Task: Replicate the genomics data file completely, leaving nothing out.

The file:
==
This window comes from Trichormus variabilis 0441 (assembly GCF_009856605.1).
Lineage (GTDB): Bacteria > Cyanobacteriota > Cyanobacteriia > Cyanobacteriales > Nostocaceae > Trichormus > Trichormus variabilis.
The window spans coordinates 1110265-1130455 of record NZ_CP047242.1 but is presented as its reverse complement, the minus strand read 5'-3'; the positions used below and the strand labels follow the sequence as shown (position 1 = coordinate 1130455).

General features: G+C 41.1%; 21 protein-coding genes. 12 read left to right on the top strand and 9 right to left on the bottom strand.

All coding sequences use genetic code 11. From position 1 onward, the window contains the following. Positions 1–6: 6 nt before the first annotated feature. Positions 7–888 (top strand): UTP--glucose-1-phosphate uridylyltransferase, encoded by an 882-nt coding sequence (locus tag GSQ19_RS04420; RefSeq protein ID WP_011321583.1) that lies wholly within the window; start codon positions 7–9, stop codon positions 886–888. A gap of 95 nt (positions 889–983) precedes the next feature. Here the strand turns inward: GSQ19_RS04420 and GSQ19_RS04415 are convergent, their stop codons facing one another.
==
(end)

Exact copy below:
This window comes from Trichormus variabilis 0441 (assembly GCF_009856605.1).
Lineage (GTDB): Bacteria > Cyanobacteriota > Cyanobacteriia > Cyanobacteriales > Nostocaceae > Trichormus > Trichormus variabilis.
The window spans coordinates 1110265-1130455 of record NZ_CP047242.1 but is presented as its reverse complement, the minus strand read 5'-3'; the positions used below and the strand labels follow the sequence as shown (position 1 = coordinate 1130455).

General features: G+C 41.1%; 21 protein-coding genes. 12 read left to right on the top strand and 9 right to left on the bottom strand.

All coding sequences use genetic code 11. From position 1 onward, the window contains the following. Positions 1–6: 6 nt before the first annotated feature. Positions 7–888 (top strand): UTP--glucose-1-phosphate uridylyltransferase, encoded by an 882-nt coding sequence (locus tag GSQ19_RS04420; RefSeq protein ID WP_011321583.1) that lies wholly within the window; start codon positions 7–9, stop codon positions 886–888. A gap of 95 nt (positions 889–983) precedes the next feature. Here the strand turns inward: GSQ19_RS04420 and GSQ19_RS04415 are convergent, their stop codons facing one another.